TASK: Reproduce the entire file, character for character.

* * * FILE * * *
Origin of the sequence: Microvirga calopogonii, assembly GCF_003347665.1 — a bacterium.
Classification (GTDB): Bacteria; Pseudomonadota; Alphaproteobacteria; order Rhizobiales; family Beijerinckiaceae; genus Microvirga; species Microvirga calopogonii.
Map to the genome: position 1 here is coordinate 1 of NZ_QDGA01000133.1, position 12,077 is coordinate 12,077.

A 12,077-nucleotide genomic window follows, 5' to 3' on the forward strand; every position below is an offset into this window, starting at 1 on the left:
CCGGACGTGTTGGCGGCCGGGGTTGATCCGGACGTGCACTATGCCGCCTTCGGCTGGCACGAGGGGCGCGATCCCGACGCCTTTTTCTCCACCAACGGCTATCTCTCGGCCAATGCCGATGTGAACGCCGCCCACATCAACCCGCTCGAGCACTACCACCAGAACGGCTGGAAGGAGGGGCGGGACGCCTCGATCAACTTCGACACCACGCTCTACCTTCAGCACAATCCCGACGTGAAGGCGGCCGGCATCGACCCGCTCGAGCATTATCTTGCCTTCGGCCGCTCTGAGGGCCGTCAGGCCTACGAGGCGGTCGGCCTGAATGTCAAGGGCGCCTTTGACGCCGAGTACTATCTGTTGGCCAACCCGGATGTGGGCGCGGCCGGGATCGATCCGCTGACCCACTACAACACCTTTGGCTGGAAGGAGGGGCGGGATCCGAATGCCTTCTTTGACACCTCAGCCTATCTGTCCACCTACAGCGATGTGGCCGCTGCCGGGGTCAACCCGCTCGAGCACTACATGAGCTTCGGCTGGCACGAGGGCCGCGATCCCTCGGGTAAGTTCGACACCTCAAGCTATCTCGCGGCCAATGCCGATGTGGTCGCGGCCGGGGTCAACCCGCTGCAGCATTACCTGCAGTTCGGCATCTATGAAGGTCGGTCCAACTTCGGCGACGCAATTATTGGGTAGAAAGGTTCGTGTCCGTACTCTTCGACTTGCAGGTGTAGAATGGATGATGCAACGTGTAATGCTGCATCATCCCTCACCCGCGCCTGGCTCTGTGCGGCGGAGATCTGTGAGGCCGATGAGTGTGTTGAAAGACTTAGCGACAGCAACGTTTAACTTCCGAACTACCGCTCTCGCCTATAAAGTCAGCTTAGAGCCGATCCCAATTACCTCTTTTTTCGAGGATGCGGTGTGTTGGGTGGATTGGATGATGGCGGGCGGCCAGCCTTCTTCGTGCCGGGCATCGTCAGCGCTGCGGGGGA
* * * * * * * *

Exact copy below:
Origin of the sequence: Microvirga calopogonii, assembly GCF_003347665.1 — a bacterium.
Classification (GTDB): Bacteria; Pseudomonadota; Alphaproteobacteria; order Rhizobiales; family Beijerinckiaceae; genus Microvirga; species Microvirga calopogonii.
Map to the genome: position 1 here is coordinate 1 of NZ_QDGA01000133.1, position 12,077 is coordinate 12,077.

A 12,077-nucleotide genomic window follows, 5' to 3' on the forward strand; every position below is an offset into this window, starting at 1 on the left:
CCGGACGTGTTGGCGGCCGGGGTTGATCCGGACGTGCACTATGCCGCCTTCGGCTGGCACGAGGGGCGCGATCCCGACGCCTTTTTCTCCACCAACGGCTATCTCTCGGCCAATGCCGATGTGAACGCCGCCCACATCAACCCGCTCGAGCACTACCACCAGAACGGCTGGAAGGAGGGGCGGGACGCCTCGATCAACTTCGACACCACGCTCTACCTTCAGCACAATCCCGACGTGAAGGCGGCCGGCATCGACCCGCTCGAGCATTATCTTGCCTTCGGCCGCTCTGAGGGCCGTCAGGCCTACGAGGCGGTCGGCCTGAATGTCAAGGGCGCCTTTGACGCCGAGTACTATCTGTTGGCCAACCCGGATGTGGGCGCGGCCGGGATCGATCCGCTGACCCACTACAACACCTTTGGCTGGAAGGAGGGGCGGGATCCGAATGCCTTCTTTGACACCTCAGCCTATCTGTCCACCTACAGCGATGTGGCCGCTGCCGGGGTCAACCCGCTCGAGCACTACATGAGCTTCGGCTGGCACGAGGGCCGCGATCCCTCGGGTAAGTTCGACACCTCAAGCTATCTCGCGGCCAATGCCGATGTGGTCGCGGCCGGGGTCAACCCGCTGCAGCATTACCTGCAGTTCGGCATCTATGAAGGTCGGTCCAACTTCGGCGACGCAATTATTGGGTAGAAAGGTTCGTGTCCGTACTCTTCGACTTGCAGGTGTAGAATGGATGATGCAACGTGTAATGCTGCATCATCCCTCACCCGCGCCTGGCTCTGTGCGGCGGAGATCTGTGAGGCCGATGAGTGTGTTGAAAGACTTAGCGACAGCAACGTTTAACTTCCGAACTACCGCTCTCGCCTATAAAGTCAGCTTAGAGCCGATCCCAATTACCTCTTTTTTCGAGGATGCGGTGTGTTGGGTGGATTGGATGATGGCGGGCGGCCAGCCTTCTTCGTGCCGGGCATCGTCAGCGCTGCGGGGGA